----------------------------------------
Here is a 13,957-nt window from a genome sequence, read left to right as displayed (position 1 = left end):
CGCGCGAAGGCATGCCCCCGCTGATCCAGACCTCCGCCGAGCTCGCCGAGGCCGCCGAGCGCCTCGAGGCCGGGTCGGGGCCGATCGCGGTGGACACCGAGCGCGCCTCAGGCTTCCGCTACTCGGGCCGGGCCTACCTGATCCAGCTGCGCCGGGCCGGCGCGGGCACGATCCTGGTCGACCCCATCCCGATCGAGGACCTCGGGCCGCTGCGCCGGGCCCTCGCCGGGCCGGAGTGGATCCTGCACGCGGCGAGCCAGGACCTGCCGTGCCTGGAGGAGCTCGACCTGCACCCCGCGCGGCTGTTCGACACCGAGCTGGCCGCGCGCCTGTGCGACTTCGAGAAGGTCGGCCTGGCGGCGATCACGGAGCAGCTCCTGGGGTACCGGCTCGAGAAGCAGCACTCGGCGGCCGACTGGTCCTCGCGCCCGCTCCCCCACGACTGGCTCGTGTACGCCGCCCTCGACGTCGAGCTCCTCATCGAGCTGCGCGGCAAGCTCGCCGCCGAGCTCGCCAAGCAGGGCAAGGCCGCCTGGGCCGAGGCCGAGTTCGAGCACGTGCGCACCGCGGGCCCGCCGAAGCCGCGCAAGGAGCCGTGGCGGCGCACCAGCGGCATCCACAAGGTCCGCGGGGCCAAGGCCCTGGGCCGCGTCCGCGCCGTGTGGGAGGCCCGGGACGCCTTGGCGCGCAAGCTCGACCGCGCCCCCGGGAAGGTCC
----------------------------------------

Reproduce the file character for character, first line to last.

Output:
Here is a 13,957-nt window from a genome sequence, read left to right as displayed (position 1 = left end):
CGCGCGAAGGCATGCCCCCGCTGATCCAGACCTCCGCCGAGCTCGCCGAGGCCGCCGAGCGCCTCGAGGCCGGGTCGGGGCCGATCGCGGTGGACACCGAGCGCGCCTCAGGCTTCCGCTACTCGGGCCGGGCCTACCTGATCCAGCTGCGCCGGGCCGGCGCGGGCACGATCCTGGTCGACCCCATCCCGATCGAGGACCTCGGGCCGCTGCGCCGGGCCCTCGCCGGGCCGGAGTGGATCCTGCACGCGGCGAGCCAGGACCTGCCGTGCCTGGAGGAGCTCGACCTGCACCCCGCGCGGCTGTTCGACACCGAGCTGGCCGCGCGCCTGTGCGACTTCGAGAAGGTCGGCCTGGCGGCGATCACGGAGCAGCTCCTGGGGTACCGGCTCGAGAAGCAGCACTCGGCGGCCGACTGGTCCTCGCGCCCGCTCCCCCACGACTGGCTCGTGTACGCCGCCCTCGACGTCGAGCTCCTCATCGAGCTGCGCGGCAAGCTCGCCGCCGAGCTCGCCAAGCAGGGCAAGGCCGCCTGGGCCGAGGCCGAGTTCGAGCACGTGCGCACCGCGGGCCCGCCGAAGCCGCGCAAGGAGCCGTGGCGGCGCACCAGCGGCATCCACAAGGTCCGCGGGGCCAAGGCCCTGGGCCGCGTCCGCGCCGTGTGGGAGGCCCGGGACGCCTTGGCGCGCAAGCTCGACCGCGCCCCCGGGAAGGTCC